Canadian Forest Service Publications
Information needs of next-generation forest carbon models: Opportunities for remote sensing science. 2019. Boisvenue, C., White, J.C. Remote Sens., 11(4), 463;
Available from: Pacific Forestry Centre
Catalog ID: 39537
CFS Availability: PDF (download)
Available from the Journal's Web site. †
† This site may require a fee.
Forests are integral to the global carbon cycle, and as a result, the accurate estimation of forest structure, biomass, and carbon are key research priorities for remote sensing science. However, estimating and understanding forest carbon and its spatiotemporal variations requires diverse knowledge from multiple research domains, none of which currently offer a complete understanding of forest carbon dynamics. New large-area forest information products derived from remotely sensed data provide unprecedented spatial and temporal information about our forests, which is information that is currently underutilized in forest carbon models. Our goal in this communication is to articulate the information needs of next-generation forest carbon models in order to enable the remote sensing community to realize the best and most useful application of its science, and perhaps also inspire increased collaboration across these research fields. While remote sensing science currently provides important contributions to large-scale forest carbon models, more coordinated efforts to integrate remotely sensed data into carbon models can aid in alleviating some of the main limitations of these models; namely, low sample sizes and poor spatial representation of field data, incomplete population sampling (i.e., managed forests exclusively), and an inadequate understanding of the processes that influence forest carbon accumulation and fluxes across spatiotemporal scales. By articulating the information needs of next-generation forest carbon models, we hope to bridge the knowledge gap between remote sensing experts and forest carbon modelers, and enable advances in large-area forest carbon modeling that will ultimately improve estimates of carbon stocks and fluxes.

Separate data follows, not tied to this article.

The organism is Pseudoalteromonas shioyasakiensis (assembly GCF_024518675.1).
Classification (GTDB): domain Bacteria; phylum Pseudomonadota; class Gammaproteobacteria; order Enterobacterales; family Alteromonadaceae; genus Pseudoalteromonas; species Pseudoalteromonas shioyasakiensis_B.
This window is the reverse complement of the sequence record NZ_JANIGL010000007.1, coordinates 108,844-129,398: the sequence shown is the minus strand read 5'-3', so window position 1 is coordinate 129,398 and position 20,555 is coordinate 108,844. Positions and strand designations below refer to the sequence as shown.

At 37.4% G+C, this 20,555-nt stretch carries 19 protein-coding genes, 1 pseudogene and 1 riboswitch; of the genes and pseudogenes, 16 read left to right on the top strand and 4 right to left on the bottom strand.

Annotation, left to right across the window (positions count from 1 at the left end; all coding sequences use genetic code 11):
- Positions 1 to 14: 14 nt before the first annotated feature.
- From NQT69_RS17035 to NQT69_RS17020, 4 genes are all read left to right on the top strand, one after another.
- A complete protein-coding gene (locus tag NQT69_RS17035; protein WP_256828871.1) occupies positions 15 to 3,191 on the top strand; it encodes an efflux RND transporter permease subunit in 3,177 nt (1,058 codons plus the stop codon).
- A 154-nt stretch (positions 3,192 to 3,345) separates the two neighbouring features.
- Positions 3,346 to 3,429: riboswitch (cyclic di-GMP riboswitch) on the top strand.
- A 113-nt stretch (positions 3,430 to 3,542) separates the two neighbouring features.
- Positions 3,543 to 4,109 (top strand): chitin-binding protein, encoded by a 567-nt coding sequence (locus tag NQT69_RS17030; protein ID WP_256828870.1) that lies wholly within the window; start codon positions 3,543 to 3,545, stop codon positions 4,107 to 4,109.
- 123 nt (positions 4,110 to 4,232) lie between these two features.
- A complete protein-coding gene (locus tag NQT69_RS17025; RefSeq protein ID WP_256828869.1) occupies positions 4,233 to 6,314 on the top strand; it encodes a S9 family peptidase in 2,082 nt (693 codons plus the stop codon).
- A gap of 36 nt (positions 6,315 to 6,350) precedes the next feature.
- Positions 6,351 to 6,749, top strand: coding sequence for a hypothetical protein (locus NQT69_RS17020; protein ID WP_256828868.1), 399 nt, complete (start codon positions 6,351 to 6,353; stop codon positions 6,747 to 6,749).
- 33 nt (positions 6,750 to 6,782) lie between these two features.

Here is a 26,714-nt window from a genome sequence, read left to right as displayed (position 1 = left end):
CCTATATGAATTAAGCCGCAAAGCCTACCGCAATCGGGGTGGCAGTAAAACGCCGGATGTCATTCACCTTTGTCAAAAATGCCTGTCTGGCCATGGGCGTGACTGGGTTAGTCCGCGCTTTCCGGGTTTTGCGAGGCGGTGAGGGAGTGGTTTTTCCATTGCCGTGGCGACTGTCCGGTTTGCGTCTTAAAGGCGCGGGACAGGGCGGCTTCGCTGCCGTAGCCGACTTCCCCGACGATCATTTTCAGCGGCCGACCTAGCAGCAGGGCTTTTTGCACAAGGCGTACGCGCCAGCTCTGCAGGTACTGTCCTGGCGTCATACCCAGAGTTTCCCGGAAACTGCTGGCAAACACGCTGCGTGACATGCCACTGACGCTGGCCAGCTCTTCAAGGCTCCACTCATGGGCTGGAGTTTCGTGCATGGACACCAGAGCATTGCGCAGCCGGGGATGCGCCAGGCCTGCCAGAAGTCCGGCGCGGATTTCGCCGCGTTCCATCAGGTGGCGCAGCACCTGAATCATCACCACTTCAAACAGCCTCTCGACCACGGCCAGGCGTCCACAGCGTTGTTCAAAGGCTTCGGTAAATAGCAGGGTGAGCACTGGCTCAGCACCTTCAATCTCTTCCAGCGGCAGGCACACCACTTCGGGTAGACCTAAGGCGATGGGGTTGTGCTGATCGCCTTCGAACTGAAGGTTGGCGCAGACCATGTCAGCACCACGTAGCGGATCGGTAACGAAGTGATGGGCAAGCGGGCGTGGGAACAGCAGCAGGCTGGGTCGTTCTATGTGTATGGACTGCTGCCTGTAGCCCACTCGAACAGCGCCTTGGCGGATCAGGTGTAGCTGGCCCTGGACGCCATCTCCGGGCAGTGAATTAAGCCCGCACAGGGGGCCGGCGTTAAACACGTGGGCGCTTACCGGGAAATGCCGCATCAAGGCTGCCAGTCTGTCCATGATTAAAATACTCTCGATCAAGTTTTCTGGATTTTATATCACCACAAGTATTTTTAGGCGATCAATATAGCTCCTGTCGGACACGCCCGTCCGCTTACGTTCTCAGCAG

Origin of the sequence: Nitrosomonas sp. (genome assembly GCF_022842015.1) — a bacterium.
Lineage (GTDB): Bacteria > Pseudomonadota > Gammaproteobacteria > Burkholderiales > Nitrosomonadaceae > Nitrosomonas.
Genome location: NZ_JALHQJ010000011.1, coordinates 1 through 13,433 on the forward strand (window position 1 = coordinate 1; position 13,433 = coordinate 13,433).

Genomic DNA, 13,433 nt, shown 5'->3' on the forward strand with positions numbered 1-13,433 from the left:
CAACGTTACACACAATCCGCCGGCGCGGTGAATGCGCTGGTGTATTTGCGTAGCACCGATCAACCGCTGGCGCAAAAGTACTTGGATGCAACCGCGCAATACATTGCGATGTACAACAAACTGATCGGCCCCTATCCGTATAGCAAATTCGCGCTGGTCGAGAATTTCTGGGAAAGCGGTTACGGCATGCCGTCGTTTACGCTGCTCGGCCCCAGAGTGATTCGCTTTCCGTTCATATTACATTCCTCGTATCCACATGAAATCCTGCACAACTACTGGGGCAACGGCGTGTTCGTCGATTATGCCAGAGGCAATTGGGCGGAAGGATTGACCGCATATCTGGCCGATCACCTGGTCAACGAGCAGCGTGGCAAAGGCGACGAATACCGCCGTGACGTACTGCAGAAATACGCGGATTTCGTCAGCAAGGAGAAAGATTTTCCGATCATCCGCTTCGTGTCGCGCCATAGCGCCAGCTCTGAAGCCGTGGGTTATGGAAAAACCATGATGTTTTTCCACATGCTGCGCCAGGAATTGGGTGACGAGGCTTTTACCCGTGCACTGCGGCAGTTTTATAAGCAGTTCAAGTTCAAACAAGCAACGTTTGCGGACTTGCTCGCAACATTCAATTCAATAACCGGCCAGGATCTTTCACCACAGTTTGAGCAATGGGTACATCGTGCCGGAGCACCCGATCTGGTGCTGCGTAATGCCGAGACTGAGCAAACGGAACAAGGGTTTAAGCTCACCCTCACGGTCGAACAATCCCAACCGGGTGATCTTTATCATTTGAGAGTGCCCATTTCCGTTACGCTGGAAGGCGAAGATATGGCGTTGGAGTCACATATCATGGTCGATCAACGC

Plain Language Summary
Forests are integral to the global carbon cycle, and as a result, the accurate estimation of forest structure, biomass, and carbon are key priorities for remote sensing science. Forest carbon, however, is the result of multiple overlaying processes ranging from molecular gas exchanges, to plant interactions, and global circulation. No single model, or modeling approach, currently provides a complete assessment of carbon stocks and fluxes, at any scale. There are too many unknown processes and interactions. While remote sensing science currently provides important contributions to large-scale forest carbon models, the next-generation of forest carbon models needs to be built on the joint expertise from the remote sensing community and the forest modelling community. Our article presents a summary of current forest-carbon science and an overview of large-area forest carbon modelling, including their main limitations. We present examples of well-used information and suggest directions for further joint research development.
- Date modified: